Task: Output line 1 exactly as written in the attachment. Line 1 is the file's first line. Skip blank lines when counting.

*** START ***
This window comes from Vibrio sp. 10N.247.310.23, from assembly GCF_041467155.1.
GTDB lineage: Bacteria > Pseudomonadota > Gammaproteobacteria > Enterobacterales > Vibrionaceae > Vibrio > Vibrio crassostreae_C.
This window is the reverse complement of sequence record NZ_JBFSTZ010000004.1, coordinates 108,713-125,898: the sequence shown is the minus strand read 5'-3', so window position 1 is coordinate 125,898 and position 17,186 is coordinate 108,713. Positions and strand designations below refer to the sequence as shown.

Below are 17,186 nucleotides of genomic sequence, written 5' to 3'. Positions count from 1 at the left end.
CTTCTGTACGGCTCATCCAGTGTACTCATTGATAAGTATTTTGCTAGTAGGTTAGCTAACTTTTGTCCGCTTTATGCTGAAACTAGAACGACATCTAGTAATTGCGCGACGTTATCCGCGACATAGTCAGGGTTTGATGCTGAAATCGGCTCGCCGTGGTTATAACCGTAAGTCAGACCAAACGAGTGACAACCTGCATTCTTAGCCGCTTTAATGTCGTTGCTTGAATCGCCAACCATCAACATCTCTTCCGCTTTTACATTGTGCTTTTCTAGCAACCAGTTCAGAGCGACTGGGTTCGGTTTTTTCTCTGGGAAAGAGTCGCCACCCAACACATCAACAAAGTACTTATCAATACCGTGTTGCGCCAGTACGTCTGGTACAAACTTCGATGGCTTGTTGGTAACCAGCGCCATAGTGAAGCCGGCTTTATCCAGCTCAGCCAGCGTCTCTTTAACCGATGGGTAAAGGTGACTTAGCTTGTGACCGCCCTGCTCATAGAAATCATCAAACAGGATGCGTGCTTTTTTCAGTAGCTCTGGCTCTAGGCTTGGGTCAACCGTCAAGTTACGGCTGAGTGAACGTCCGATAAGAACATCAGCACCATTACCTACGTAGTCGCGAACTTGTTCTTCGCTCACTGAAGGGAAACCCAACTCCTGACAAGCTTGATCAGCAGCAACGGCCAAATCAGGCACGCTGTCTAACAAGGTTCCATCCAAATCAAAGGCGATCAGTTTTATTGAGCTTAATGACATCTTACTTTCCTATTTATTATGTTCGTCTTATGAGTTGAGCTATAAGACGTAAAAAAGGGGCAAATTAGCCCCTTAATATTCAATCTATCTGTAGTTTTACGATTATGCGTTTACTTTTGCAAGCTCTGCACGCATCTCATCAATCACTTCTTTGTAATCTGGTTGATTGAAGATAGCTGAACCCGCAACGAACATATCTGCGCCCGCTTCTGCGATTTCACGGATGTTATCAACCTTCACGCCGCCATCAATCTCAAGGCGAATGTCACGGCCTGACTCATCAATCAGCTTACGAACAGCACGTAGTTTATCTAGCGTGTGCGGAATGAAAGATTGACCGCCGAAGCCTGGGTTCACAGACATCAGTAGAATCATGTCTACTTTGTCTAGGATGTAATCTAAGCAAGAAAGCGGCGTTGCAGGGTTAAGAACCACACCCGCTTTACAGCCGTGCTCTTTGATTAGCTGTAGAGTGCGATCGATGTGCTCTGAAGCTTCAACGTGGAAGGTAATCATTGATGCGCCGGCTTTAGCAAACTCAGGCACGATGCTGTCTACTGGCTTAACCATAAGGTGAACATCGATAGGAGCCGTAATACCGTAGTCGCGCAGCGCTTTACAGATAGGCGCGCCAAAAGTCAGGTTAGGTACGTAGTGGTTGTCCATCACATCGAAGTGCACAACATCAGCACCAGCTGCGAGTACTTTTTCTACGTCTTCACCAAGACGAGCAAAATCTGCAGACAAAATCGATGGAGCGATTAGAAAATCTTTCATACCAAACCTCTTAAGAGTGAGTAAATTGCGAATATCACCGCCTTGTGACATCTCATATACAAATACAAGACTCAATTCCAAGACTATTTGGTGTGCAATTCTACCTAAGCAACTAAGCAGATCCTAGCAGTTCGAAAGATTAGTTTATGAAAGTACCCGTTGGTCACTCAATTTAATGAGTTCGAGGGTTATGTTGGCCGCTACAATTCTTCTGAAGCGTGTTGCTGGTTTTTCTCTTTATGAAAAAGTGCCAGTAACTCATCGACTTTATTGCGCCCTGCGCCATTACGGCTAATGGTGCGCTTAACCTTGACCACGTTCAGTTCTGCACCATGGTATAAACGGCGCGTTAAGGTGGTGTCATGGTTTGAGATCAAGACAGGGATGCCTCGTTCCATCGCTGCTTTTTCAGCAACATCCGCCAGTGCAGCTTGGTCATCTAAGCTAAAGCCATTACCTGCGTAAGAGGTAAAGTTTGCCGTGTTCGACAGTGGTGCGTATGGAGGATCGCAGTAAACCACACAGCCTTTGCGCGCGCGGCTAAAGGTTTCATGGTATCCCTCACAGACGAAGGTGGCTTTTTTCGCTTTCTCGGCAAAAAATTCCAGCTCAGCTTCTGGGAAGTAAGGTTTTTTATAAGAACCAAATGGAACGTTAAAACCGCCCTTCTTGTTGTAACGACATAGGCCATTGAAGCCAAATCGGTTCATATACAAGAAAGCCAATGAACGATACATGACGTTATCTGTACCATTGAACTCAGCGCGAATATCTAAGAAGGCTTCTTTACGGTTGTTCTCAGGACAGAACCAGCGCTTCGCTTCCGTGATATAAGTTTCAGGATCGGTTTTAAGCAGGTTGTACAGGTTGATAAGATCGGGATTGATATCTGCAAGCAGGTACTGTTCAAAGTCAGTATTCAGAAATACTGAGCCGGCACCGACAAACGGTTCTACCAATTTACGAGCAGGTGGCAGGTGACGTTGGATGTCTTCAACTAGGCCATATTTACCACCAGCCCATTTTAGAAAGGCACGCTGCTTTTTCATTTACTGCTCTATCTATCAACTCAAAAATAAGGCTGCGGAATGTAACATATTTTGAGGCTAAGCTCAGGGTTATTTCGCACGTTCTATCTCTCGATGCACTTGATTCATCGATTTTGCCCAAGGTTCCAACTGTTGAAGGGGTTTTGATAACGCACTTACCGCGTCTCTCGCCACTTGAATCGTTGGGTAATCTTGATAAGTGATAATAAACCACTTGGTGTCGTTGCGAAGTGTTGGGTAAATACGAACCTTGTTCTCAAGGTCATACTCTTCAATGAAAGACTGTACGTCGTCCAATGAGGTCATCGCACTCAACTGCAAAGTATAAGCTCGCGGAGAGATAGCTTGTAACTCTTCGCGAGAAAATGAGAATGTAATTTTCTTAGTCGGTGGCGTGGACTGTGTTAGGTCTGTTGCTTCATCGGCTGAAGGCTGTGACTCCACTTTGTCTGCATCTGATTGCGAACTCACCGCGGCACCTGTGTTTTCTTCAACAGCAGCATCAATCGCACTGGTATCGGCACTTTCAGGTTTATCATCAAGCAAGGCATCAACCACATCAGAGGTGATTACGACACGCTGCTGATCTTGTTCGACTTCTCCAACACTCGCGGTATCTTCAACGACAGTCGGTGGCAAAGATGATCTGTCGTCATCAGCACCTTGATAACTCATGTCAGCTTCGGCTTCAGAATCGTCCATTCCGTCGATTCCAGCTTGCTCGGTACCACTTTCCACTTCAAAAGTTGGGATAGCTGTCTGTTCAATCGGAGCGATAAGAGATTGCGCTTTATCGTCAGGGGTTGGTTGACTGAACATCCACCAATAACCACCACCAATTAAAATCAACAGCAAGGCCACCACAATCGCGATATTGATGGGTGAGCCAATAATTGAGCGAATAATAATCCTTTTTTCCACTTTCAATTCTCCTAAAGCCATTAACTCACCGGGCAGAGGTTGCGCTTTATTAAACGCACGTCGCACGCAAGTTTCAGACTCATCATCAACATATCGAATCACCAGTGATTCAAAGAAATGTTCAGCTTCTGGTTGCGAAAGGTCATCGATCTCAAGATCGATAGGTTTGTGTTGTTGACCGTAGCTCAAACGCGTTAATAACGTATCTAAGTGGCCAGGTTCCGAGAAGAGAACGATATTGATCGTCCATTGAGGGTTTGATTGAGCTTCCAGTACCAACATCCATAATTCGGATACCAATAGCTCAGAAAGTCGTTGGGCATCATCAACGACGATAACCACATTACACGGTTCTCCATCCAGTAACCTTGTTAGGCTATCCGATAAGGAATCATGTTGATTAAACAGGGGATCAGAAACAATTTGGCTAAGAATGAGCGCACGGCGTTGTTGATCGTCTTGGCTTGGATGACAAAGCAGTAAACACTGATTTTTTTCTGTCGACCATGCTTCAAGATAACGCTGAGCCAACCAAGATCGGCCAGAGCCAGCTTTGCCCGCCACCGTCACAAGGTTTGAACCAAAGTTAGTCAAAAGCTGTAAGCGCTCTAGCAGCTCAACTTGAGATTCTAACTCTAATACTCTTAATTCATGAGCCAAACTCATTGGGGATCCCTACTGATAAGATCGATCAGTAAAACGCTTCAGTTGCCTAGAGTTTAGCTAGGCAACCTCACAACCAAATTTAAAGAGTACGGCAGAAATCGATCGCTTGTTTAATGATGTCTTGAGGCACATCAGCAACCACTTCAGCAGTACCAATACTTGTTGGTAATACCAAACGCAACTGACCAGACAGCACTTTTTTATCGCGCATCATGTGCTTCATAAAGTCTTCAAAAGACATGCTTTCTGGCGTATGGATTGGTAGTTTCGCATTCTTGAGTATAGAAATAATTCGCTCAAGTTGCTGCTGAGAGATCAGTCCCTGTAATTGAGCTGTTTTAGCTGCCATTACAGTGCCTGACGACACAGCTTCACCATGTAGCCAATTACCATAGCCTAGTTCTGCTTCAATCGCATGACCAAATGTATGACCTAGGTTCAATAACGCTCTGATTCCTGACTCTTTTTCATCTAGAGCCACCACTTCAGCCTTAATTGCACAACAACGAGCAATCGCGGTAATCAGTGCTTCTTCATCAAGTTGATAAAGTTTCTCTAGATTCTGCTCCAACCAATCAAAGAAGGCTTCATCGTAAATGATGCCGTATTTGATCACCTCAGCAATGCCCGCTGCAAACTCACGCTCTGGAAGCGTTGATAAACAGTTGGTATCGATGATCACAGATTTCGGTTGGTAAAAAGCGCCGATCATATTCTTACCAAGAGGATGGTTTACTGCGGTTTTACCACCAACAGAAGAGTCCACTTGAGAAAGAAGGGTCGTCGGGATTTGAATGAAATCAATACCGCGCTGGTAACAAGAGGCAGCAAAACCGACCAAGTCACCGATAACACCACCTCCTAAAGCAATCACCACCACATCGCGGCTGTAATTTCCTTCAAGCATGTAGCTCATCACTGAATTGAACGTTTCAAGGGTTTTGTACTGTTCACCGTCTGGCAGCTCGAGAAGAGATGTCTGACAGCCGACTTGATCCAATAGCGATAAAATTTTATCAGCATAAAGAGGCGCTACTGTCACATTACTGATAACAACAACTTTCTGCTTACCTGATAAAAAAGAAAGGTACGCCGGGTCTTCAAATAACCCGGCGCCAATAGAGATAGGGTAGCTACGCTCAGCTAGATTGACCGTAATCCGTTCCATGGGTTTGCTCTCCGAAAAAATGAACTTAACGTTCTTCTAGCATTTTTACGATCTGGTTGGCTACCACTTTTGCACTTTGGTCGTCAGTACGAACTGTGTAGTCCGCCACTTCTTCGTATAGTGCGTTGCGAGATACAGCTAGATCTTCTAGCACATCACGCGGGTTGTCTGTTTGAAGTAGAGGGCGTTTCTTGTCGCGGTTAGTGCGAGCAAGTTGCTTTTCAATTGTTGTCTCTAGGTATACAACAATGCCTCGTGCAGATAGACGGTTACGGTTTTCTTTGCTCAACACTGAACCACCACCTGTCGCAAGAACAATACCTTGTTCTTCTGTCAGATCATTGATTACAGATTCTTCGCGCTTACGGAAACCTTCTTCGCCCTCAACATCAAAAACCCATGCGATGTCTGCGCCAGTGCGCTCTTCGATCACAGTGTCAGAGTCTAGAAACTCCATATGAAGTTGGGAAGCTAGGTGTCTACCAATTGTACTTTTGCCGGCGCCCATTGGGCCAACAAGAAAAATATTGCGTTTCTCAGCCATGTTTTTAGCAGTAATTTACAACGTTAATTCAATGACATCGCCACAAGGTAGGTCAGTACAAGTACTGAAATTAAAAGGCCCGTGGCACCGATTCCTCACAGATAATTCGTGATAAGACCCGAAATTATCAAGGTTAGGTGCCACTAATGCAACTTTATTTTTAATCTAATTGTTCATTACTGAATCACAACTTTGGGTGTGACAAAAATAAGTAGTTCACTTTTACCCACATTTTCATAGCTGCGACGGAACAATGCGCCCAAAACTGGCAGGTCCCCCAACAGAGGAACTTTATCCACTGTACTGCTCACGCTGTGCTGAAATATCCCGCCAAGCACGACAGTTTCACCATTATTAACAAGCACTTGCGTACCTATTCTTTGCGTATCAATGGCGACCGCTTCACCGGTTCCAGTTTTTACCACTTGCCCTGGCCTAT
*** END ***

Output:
This window comes from Vibrio sp. 10N.247.310.23, from assembly GCF_041467155.1.